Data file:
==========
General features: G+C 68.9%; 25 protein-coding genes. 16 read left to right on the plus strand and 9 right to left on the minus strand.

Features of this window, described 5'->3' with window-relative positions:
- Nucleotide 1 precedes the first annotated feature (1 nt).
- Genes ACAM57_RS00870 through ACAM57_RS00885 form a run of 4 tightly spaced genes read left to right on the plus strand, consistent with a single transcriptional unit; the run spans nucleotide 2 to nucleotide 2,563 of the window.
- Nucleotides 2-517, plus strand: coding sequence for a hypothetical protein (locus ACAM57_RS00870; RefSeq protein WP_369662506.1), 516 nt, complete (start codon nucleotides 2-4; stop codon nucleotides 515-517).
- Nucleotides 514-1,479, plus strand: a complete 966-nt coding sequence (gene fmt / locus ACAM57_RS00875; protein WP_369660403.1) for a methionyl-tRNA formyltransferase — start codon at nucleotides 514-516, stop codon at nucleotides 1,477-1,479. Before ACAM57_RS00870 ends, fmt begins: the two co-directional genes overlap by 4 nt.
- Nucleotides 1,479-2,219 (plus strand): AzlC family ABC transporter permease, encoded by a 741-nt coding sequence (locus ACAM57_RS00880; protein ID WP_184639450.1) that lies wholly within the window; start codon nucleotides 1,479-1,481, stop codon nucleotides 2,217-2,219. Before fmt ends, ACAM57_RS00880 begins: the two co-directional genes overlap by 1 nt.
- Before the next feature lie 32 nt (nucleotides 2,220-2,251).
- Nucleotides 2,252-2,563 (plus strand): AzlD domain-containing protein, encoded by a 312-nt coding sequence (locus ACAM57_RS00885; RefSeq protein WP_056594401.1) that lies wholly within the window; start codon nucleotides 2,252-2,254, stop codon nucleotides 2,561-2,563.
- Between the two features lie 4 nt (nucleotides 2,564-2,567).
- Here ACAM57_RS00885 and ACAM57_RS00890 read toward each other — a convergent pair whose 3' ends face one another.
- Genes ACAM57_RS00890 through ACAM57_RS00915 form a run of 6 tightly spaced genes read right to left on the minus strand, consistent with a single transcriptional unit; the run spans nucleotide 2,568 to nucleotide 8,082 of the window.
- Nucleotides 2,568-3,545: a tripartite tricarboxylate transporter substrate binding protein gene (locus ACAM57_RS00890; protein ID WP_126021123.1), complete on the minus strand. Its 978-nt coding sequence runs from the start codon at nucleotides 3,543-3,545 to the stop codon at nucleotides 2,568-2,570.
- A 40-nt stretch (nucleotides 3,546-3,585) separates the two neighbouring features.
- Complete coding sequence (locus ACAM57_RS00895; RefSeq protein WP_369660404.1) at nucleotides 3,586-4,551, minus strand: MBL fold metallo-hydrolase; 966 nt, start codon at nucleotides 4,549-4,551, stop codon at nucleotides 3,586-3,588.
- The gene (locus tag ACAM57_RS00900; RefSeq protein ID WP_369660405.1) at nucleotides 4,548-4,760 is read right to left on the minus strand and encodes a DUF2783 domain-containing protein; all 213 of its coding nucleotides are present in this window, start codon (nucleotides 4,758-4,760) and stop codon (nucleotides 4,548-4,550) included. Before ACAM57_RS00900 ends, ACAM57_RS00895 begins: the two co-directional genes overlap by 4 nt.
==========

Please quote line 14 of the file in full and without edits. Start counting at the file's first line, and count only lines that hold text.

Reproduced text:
- A 40-nt stretch (nucleotides 3,546-3,585) separates the two neighbouring features.